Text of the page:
kevinhakanson.com

Exploring the Microsoft Graph API from Azure Cloud Shell

April 22, 2020 #azure #cli #odata #cloudshell

When I’m first exploring a new API, it is comfortable to use a GUI based API explorer tool. For the Microsoft Graph API, this is the Graph Explorer and a tool I enjoy working with. Try it out with this direct link which will query https://graph.microsoft.com/v1.0/me/ and get a response similar to:

{
    "@odata.context": "https://graph.microsoft.com/v1.0/$metadata#users/$entity",
    "businessPhones": [],
    "displayName": "Kevin Hakanson",
    "givenName": "Kevin",
    "jobTitle": null,
    "mail": "kevin.hakanson@example.com",
    "mobilePhone": null,
    "officeLocation": null,
    "preferredLanguage": null,
    "surname": "Hakanson",
    "userPrincipalName": "kevin.hakanson@example.com",
    "id": "11112222-3333-4444-5555-666677778888"
}

Other times I want to explore an API using the command line, since it is easier for me to document my research in markdown than using browser screenshots. I opened up Azure Cloud Shell Azure Cloud Shell

…and gave curl a try:

kevin@Azure:~$ curl https://graph.microsoft.com/v1.0/me/
{
  "error": {
    "code": "InvalidAuthenticationToken",
    "message": "Access token is empty.",
    "innerError": {
      "request-id": "613cf582-fd4f-4c28-8504-063e78d5334e",
      "date": "2020-05-27T14:01:22"
    }
  }
}

This error makes sense, because without an access token, how would it know who /me/ was? Using browser DevTools to look at the outgoing HTTP request from Graph Explorer, I see it includes an Authorization header with a Bearer token.

GET /v1.0/me/ HTTP/1.1
Host: graph.microsoft.com
SdkVersion: GraphExplorer/4.0, graph-js/2.0.0 (featureUsage=6)
Authorization: Bearer [redacted]

Graph API Access Token

How can I get a token without having to cut/paste from Graph Explorer? Luckily, one can acquire an access token in Cloud Shell by using the $MSI_ENDPOINT. I pipe the output through jq for formatting and use —silent to not have the progress meter get in the way.

kevin@Azure:~$ curl $MSI_ENDPOINT -d "resource"="https://graph.microsoft.com/" --header "metadata: true" --silent | jq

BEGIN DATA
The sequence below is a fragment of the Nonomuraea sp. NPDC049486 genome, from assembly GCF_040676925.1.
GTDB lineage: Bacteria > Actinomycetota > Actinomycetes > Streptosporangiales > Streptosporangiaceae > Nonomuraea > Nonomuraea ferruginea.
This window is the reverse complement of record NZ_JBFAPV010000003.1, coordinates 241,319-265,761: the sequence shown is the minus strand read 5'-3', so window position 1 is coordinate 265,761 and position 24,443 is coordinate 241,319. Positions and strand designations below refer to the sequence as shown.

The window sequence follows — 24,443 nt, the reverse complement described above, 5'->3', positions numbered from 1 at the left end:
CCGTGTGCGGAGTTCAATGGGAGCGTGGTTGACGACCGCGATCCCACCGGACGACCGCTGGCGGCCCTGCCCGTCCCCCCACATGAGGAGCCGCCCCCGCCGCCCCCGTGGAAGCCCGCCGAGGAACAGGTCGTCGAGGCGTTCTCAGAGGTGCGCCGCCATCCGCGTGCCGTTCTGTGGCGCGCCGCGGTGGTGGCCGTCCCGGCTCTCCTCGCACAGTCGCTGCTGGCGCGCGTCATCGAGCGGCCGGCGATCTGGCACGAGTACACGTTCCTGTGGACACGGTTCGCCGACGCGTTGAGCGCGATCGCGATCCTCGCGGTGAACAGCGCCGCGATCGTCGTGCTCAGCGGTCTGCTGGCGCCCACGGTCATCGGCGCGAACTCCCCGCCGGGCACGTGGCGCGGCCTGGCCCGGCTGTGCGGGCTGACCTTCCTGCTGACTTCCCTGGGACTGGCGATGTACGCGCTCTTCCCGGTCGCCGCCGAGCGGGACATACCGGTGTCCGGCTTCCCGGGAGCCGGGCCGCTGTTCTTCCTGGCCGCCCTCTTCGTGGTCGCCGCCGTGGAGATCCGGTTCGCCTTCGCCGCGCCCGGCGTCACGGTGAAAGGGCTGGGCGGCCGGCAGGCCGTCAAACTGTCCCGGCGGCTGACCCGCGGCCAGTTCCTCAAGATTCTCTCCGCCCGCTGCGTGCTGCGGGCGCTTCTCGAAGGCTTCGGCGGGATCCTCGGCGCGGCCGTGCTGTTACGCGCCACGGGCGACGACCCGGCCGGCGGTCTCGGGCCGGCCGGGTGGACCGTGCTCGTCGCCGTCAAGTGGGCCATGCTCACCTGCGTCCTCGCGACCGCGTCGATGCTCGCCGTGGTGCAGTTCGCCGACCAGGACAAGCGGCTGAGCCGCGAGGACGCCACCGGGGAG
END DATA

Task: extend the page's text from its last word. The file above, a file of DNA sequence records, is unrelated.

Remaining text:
{
  "access_token": "[redacted]",
  "refresh_token": "",
  "expires_in": "3851",
  "expires_on": "1587590674",
  "not_before": "1587586823",
  "resource": "https://graph.microsoft.com/",
  "token_type": "Bearer"
}

That worked great for inspection, but now to save it in the $GRAPH_JWT environment variable for later use. I’ll also generate a link to the jwt.ms website to decode the token and inspect the claims.

kevin@Azure:~$ export GRAPH_JWT=`curl $MSI_ENDPOINT --data "resource=https://graph.microsoft.com/" --header "metadata: true" --silent | jq .access_token -r`

kevin@Azure:~$ echo "https://jwt.ms/?#access_token=$GRAPH_JWT"

Go to "https://jwt.ms/?#access_token=..."

Since I am submitting the request to /me/, you would expect the data values to match. However, the JWT claims of “name”, “oid”, and “upn” don’t exact the keys of “displayName”, “id”, and “userPrincipalName from the Graph API JSON. Here is a subset of the JWT claims:

  "aud": "https://graph.microsoft.com/",

  "app_displayname": "AzurePortal Console App",

  "name": "Kevin Hakanson",
  "oid": "11112222-3333-4444-5555-666677778888",
  "upn": "kevin.hakanson@example.com",

Let’s run that curl request using the $GRAPH_JWT as the Bearer token in our Authorization header:

kevin@Azure:~$ curl https://graph.microsoft.com/v1.0/me/ --header "Authorization: Bearer $GRAPH_JWT" --silent | jq
{
  "@odata.context": "https://graph.microsoft.com/v1.0/$metadata#users/$entity",
  "businessPhones": [],